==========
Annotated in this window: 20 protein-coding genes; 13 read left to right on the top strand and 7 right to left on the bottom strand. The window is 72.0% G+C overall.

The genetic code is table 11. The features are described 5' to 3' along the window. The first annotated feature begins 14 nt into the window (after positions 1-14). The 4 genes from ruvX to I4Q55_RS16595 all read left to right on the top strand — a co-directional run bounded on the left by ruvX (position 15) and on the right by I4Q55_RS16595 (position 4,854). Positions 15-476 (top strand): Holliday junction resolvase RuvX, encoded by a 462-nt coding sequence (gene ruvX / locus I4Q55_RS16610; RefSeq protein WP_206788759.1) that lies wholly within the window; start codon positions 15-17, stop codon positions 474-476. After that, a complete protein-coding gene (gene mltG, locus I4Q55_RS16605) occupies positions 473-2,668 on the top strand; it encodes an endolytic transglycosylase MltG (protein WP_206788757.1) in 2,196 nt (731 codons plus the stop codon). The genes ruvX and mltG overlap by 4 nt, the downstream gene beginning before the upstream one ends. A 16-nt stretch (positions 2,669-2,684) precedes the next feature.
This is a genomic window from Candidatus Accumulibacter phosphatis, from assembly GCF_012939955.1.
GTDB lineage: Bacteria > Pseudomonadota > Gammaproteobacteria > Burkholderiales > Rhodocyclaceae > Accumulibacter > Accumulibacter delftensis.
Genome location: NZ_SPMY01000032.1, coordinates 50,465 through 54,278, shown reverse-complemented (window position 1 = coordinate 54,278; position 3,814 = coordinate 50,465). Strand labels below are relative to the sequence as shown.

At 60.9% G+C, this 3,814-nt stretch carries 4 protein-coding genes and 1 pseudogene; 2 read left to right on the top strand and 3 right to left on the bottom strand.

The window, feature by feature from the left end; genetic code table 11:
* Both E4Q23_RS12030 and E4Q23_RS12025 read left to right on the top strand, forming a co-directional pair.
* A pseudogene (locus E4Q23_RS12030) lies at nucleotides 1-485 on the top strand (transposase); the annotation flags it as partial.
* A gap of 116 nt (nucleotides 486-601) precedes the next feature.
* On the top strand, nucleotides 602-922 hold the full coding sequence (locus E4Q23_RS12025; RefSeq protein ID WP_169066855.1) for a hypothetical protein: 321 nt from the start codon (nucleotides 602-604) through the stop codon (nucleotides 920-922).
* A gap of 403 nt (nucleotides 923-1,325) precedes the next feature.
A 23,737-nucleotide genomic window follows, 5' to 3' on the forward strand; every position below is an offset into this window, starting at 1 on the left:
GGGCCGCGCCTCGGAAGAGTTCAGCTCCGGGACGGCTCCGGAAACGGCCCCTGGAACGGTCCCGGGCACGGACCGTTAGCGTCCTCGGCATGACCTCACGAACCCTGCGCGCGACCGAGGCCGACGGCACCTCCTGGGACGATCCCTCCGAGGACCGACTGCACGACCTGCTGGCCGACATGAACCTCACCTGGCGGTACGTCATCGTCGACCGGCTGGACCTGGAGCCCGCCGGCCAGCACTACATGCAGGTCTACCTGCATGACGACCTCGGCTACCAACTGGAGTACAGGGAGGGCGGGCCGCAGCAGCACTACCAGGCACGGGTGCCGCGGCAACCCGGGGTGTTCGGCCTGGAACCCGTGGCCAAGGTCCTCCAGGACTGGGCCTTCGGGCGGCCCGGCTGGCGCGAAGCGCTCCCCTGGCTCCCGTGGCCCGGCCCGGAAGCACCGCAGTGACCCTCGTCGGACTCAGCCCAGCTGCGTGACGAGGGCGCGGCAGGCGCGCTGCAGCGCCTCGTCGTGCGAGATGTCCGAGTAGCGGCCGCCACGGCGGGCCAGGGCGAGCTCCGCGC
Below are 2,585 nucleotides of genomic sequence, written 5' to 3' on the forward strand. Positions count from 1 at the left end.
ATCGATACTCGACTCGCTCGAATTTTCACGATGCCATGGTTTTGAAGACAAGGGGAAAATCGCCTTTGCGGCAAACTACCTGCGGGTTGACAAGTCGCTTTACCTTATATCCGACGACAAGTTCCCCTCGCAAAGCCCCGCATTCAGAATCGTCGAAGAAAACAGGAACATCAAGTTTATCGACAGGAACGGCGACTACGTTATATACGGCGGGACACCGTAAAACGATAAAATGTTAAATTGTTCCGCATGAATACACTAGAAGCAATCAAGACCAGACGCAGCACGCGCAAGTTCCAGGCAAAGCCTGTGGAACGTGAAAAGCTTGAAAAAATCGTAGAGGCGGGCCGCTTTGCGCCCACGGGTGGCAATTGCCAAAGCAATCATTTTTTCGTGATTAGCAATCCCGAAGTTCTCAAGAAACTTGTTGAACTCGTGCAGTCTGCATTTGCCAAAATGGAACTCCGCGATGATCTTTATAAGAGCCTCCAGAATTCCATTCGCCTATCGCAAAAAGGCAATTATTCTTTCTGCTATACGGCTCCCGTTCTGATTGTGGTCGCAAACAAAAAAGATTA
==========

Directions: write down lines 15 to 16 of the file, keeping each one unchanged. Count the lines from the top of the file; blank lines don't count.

Below are 2,585 nucleotides of genomic sequence, written 5' to 3' on the forward strand. Positions count from 1 at the left end.
ATCGATACTCGACTCGCTCGAATTTTCACGATGCCATGGTTTTGAAGACAAGGGGAAAATCGCCTTTGCGGCAAACTACCTGCGGGTTGACAAGTCGCTTTACCTTATATCCGACGACAAGTTCCCCTCGCAAAGCCCCGCATTCAGAATCGTCGAAGAAAACAGGAACATCAAGTTTATCGACAGGAACGGCGACTACGTTATATACGGCGGGACACCGTAAAACGATAAAATGTTAAATTGTTCCGCATGAATACACTAGAAGCAATCAAGACCAGACGCAGCACGCGCAAGTTCCAGGCAAAGCCTGTGGAACGTGAAAAGCTTGAAAAAATCGTAGAGGCGGGCCGCTTTGCGCCCACGGGTGGCAATTGCCAAAGCAATCATTTTTTCGTGATTAGCAATCCCGAAGTTCTCAAGAAACTTGTTGAACTCGTGCAGTCTGCATTTGCCAAAATGGAACTCCGCGATGATCTTTATAAGAGCCTCCAGAATTCCATTCGCCTATCGCAAAAAGGCAATTATTCTTTCTGCTATACGGCTCCCGTTCTGATTGTGGTCGCAAACAAAAAAGATTA